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Growing Pains

Why “Nothing New (Taylor’s Version)” is an Early Twenties Anthem

By: Zoie Karagiannis

Visual representation of lyrics from “Nothing New (Taylor’s Version) (From the Vault)" by Taylor Swift and featuring Phoebe Bridgers
Visual representation of lyrics from “Nothing New (Taylor’s Version) (From the Vault)" by Taylor Swift and featuring Phoebe Bridgers. Photo credit: Stephanie Davoli.

On Taylor Swift’s 2021 re-recording of her album Red, she released many new songs “From the Vault” — which are a collection of songs written nearly a decade ago that did not make the original album’s cut. One vault track that easily became one of my favourites was “Nothing New (Taylor’s Version) (From the Vault)” featuring Phoebe Bridgers, which spins a coming-of-age story that touches on the fear of change that occurs as we grow older. I was able to relate to it the first time I listened as a 20-year-old, and even more so one year later.

They tell you while you're young

"Girls, go out and have your fun"

Then they hunt and slay the ones who actually do it

Criticize the way you fly when you're soarin' through the sky

Shoots you down and then they sigh, and say

"She looks like she's been through it"

While Taylor may have been referencing women in the music industry, these words ring true for most women. Growing up you quickly learn that women are held to certain standards and expectations, and as we explore our different interests, you will come across those who have an opinion that is both unwanted and unwarranted. Women’s bodies and physical appearance are scrutinized, and going out every night can be looked down on. Our expressions of sexuality become a debate —she dates around, so she’s a slut; she’s never kissed someone, so she’s a prude. As society continues to slowly tear us down as we grow older, it makes it harder to feel as if we can truly be our authentic selves without judgment.

Lord, what will become of me

Once I've lost my novelty?

As women, we are taught that as we grow up we become less valuable. We are faced with the fear of aging and become scared of gaining wrinkles and gray hairs, when, in reality, these are all lovely parts of getting older. Beauty is timeless, but with social media in today’s impressionable age, it can be difficult to believe this.

I've had too much to drink tonight

And I know it's sad, but this is what I think about

And I wake up in the middle of the night

It's like I can feel time moving

How can a person know everything at 18 but nothing at 22?

And will you still want me when I'm nothing new?

At 18, I was in my last year of high school, and at the time, the world I was in felt so much easier to navigate. It was as if all I had to worry about were the small confines of the classroom walls and hallways. I felt so in tune with myself, and understood what was meant to happen and what would come. I saw the path laid out before me and felt confident in its direction.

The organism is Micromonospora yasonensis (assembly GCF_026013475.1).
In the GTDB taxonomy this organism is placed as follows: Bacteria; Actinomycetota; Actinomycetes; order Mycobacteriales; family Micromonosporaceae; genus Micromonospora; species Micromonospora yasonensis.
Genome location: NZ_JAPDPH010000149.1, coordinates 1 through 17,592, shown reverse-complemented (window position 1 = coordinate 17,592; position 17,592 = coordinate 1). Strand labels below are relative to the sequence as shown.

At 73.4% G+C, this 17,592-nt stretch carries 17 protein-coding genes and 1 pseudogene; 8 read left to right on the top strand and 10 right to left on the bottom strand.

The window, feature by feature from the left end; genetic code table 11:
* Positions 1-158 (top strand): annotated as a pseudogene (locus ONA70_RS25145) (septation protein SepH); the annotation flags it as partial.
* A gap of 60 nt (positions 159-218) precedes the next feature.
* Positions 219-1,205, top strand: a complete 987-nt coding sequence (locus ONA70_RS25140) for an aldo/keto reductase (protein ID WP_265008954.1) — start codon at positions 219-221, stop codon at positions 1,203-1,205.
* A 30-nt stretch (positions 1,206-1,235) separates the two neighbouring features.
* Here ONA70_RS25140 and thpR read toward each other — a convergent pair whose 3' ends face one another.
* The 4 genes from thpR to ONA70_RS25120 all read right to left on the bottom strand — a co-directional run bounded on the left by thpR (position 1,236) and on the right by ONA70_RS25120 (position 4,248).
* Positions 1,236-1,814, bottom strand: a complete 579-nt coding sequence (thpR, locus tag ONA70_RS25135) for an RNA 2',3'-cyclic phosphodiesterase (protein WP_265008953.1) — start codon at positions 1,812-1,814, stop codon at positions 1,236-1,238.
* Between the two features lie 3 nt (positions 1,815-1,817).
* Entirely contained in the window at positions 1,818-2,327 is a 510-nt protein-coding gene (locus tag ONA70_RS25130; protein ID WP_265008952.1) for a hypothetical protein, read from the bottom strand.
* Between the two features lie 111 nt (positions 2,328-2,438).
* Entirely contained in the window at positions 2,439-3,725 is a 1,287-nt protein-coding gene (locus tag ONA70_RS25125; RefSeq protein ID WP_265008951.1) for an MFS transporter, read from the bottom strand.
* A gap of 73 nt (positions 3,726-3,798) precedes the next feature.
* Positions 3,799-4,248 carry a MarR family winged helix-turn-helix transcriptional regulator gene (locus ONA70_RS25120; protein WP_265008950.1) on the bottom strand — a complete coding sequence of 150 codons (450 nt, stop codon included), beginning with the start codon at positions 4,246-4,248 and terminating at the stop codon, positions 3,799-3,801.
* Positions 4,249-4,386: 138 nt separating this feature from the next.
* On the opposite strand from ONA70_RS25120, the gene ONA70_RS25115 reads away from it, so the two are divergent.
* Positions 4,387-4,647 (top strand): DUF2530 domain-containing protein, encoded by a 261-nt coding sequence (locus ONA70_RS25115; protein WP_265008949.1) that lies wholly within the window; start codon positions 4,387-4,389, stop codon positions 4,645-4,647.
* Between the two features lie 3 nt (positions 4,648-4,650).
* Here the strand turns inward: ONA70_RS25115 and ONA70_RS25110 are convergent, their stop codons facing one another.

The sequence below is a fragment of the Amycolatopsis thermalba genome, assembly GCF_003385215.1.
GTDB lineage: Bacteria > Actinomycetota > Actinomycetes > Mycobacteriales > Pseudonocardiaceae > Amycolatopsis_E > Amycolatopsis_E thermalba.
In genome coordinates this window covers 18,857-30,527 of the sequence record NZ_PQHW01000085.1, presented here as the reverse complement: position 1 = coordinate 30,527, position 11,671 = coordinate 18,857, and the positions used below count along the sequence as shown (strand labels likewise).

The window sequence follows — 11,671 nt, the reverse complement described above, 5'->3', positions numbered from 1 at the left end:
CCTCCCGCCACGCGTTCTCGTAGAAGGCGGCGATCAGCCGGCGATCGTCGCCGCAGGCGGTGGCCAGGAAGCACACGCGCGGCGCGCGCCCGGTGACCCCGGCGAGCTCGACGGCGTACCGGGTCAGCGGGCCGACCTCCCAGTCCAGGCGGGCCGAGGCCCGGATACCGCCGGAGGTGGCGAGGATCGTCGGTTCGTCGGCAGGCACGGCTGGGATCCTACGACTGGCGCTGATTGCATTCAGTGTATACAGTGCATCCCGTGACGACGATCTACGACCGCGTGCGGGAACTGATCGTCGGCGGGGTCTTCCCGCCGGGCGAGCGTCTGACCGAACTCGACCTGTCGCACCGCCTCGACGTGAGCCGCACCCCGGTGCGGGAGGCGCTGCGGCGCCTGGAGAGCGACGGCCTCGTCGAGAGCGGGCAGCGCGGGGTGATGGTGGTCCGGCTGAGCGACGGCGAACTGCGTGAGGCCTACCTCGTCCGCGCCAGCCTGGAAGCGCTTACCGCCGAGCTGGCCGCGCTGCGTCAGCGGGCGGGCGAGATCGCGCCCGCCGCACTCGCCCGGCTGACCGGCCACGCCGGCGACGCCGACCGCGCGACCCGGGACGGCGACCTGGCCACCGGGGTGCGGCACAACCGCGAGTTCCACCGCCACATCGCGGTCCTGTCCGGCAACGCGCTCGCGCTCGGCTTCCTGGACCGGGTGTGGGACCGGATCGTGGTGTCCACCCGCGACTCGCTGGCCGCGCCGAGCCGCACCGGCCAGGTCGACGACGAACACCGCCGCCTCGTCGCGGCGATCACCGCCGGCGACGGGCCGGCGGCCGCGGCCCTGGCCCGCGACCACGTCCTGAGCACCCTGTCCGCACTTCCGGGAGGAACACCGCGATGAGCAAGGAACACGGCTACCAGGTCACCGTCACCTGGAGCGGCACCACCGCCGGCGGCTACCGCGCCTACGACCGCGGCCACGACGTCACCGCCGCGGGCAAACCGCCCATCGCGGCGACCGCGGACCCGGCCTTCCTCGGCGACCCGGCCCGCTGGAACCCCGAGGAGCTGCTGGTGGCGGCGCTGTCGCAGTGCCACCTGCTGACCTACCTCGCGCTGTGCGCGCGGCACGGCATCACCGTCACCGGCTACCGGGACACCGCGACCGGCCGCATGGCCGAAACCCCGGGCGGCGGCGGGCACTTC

I think a part of it was my environment. At 18, I had already established a routine after four years in the same school and was able to pave my own way. Everything in my future felt new and exciting — there would be prom, graduation, and then university would begin and that would be a great, otherwise untouched, adventure. And yet, leaving it behind and transitioning into an entirely different era of my life was a big adjustment. With it came more responsibilities and opportunities; everything became much greater, and my universe opened up.

How long will it be cute

All this crying in my room

Whеn you can't blame it on my youth

And roll your eyes with affеction?

This part is something I truly resonate with, as I often wish to be back in the days when my breakdowns were perceived as endearing, and when it seemed adorable to be crying over my upcoming math test (or even an episode of Grey’s Anatomy). It is not that my issues were less important back then, but the way I handled them was more acceptable. I know I can no longer throw a tantrum when something doesn’t go my way like I did as a toddler. Any tears now dedicated to a sorrow of mine feels childish, like I should act more “grown up” by now. Yet I can’t shake off the feeling that I’m still 17, and I’ve been putting on an act up until present.

And my cheeks are growing tired

From turning red and faking smiles

Are we only biding time 'til I lose your attention?

And someone else lights up the room?

People love an ingénue

While Taylor sings about the anxieties of romance and wanting to keep someone’s attention, I view this from a different lens, as I have been so blessed to find a beautiful love. To me, these lines are about establishing new relationships platonically — whether at work, at school, or with strangers-turned-friends. When you present yourself to someone new for the first time, you try to display only your best features, and this can be exhausting. As people we are not meant to be perfect, so why do we constantly try to put up a front?